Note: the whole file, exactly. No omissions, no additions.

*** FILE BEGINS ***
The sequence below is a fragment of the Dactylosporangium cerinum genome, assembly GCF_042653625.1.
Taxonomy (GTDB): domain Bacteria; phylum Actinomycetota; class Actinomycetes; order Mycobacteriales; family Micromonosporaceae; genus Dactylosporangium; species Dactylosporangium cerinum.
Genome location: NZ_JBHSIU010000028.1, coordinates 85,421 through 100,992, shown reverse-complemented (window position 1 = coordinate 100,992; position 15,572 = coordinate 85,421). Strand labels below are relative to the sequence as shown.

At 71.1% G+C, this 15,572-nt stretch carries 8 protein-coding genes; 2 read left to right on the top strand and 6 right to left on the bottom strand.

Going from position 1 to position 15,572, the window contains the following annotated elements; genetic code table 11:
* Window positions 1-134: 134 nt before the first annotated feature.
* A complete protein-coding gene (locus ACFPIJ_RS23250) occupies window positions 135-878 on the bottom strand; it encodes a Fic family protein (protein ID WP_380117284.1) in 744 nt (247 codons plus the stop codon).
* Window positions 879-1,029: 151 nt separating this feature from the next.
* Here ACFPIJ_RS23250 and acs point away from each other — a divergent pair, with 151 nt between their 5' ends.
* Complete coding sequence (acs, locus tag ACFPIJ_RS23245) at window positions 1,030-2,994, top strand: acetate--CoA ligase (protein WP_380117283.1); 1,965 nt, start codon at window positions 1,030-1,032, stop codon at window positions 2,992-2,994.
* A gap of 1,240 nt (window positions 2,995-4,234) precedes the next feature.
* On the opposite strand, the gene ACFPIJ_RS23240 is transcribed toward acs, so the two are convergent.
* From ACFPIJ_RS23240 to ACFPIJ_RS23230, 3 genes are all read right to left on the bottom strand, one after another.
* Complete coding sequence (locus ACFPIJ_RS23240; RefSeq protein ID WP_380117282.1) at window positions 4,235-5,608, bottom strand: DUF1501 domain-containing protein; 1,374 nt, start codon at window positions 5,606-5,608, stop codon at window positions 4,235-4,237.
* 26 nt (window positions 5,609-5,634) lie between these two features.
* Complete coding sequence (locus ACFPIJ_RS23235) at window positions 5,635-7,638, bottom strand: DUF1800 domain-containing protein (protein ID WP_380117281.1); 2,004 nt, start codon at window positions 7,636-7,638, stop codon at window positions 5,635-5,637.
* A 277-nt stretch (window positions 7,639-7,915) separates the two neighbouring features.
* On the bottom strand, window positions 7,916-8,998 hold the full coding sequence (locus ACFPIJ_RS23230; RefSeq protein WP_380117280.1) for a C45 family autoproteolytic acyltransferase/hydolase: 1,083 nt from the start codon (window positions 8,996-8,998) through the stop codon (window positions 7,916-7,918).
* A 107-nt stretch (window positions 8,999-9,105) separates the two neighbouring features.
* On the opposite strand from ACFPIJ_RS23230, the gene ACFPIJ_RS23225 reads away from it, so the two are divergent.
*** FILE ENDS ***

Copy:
The sequence below is a fragment of the Dactylosporangium cerinum genome, assembly GCF_042653625.1.
Taxonomy (GTDB): domain Bacteria; phylum Actinomycetota; class Actinomycetes; order Mycobacteriales; family Micromonosporaceae; genus Dactylosporangium; species Dactylosporangium cerinum.
Genome location: NZ_JBHSIU010000028.1, coordinates 85,421 through 100,992, shown reverse-complemented (window position 1 = coordinate 100,992; position 15,572 = coordinate 85,421). Strand labels below are relative to the sequence as shown.

At 71.1% G+C, this 15,572-nt stretch carries 8 protein-coding genes; 2 read left to right on the top strand and 6 right to left on the bottom strand.

Going from position 1 to position 15,572, the window contains the following annotated elements; genetic code table 11:
* Window positions 1-134: 134 nt before the first annotated feature.
* A complete protein-coding gene (locus ACFPIJ_RS23250) occupies window positions 135-878 on the bottom strand; it encodes a Fic family protein (protein ID WP_380117284.1) in 744 nt (247 codons plus the stop codon).
* Window positions 879-1,029: 151 nt separating this feature from the next.
* Here ACFPIJ_RS23250 and acs point away from each other — a divergent pair, with 151 nt between their 5' ends.
* Complete coding sequence (acs, locus tag ACFPIJ_RS23245) at window positions 1,030-2,994, top strand: acetate--CoA ligase (protein WP_380117283.1); 1,965 nt, start codon at window positions 1,030-1,032, stop codon at window positions 2,992-2,994.
* A gap of 1,240 nt (window positions 2,995-4,234) precedes the next feature.
* On the opposite strand, the gene ACFPIJ_RS23240 is transcribed toward acs, so the two are convergent.
* From ACFPIJ_RS23240 to ACFPIJ_RS23230, 3 genes are all read right to left on the bottom strand, one after another.
* Complete coding sequence (locus ACFPIJ_RS23240; RefSeq protein ID WP_380117282.1) at window positions 4,235-5,608, bottom strand: DUF1501 domain-containing protein; 1,374 nt, start codon at window positions 5,606-5,608, stop codon at window positions 4,235-4,237.
* 26 nt (window positions 5,609-5,634) lie between these two features.
* Complete coding sequence (locus ACFPIJ_RS23235) at window positions 5,635-7,638, bottom strand: DUF1800 domain-containing protein (protein ID WP_380117281.1); 2,004 nt, start codon at window positions 7,636-7,638, stop codon at window positions 5,635-5,637.
* A 277-nt stretch (window positions 7,639-7,915) separates the two neighbouring features.
* On the bottom strand, window positions 7,916-8,998 hold the full coding sequence (locus ACFPIJ_RS23230; RefSeq protein WP_380117280.1) for a C45 family autoproteolytic acyltransferase/hydolase: 1,083 nt from the start codon (window positions 8,996-8,998) through the stop codon (window positions 7,916-7,918).
* A 107-nt stretch (window positions 8,999-9,105) separates the two neighbouring features.
* On the opposite strand from ACFPIJ_RS23230, the gene ACFPIJ_RS23225 reads away from it, so the two are divergent.